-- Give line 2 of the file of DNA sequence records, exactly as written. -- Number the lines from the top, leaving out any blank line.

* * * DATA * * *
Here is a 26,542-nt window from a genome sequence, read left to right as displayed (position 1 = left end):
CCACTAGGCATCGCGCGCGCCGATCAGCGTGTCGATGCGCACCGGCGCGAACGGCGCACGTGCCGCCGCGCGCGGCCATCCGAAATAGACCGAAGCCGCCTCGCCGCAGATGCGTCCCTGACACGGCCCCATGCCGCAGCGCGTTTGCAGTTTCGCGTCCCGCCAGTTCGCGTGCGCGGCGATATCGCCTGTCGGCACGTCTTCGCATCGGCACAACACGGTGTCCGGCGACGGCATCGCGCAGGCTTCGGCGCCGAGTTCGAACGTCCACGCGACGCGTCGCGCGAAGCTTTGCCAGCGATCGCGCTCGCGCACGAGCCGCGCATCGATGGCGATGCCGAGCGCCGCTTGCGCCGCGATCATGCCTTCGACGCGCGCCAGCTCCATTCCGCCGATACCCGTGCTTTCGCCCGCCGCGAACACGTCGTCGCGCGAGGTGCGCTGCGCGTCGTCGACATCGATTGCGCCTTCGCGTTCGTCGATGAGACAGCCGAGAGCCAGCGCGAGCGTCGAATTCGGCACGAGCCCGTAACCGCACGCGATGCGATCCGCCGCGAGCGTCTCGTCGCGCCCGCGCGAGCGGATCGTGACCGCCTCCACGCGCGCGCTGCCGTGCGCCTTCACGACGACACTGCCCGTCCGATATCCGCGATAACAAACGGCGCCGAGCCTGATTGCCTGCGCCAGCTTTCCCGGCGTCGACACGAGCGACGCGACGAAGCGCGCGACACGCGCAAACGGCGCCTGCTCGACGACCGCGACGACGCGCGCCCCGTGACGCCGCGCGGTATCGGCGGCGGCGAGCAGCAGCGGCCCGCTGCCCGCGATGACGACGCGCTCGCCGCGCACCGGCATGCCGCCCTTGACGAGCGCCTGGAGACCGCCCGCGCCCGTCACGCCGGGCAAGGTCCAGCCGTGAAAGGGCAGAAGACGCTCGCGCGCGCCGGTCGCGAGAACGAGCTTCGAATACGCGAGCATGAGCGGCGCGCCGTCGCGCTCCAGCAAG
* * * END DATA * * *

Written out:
CCACTAGGCATCGCGCGCGCCGATCAGCGTGTCGATGCGCACCGGCGCGAACGGCGCACGTGCCGCCGCGCGCGGCCATCCGAAATAGACCGAAGCCGCCTCGCCGCAGATGCGTCCCTGACACGGCCCCATGCCGCAGCGCGTTTGCAGTTTCGCGTCCCGCCAGTTCGCGTGCGCGGCGATATCGCCTGTCGGCACGTCTTCGCATCGGCACAACACGGTGTCCGGCGACGGCATCGCGCAGGCTTCGGCGCCGAGTTCGAACGTCCACGCGACGCGTCGCGCGAAGCTTTGCCAGCGATCGCGCTCGCGCACGAGCCGCGCATCGATGGCGATGCCGAGCGCCGCTTGCGCCGCGATCATGCCTTCGACGCGCGCCAGCTCCATTCCGCCGATACCCGTGCTTTCGCCCGCCGCGAACACGTCGTCGCGCGAGGTGCGCTGCGCGTCGTCGACATCGATTGCGCCTTCGCGTTCGTCGATGAGACAGCCGAGAGCCAGCGCGAGCGTCGAATTCGGCACGAGCCCGTAACCGCACGCGATGCGATCCGCCGCGAGCGTCTCGTCGCGCCCGCGCGAGCGGATCGTGACCGCCTCCACGCGCGCGCTGCCGTGCGCCTTCACGACGACACTGCCCGTCCGATATCCGCGATAACAAACGGCGCCGAGCCTGATTGCCTGCGCCAGCTTTCCCGGCGTCGACACGAGCGACGCGACGAAGCGCGCGACACGCGCAAACGGCGCCTGCTCGACGACCGCGACGACGCGCGCCCCGTGACGCCGCGCGGTATCGGCGGCGGCGAGCAGCAGCGGCCCGCTGCCCGCGATGACGACGCGCTCGCCGCGCACCGGCATGCCGCCCTTGACGAGCGCCTGGAGACCGCCCGCGCCCGTCACGCCGGGCAAGGTCCAGCCGTGAAAGGGCAGAAGACGCTCGCGCGCGCCGGTCGCGAGAACGAGCTTCGAATACGCGAGCATGAGCGGCGCGCCGTCGCGCTCCAGCAAG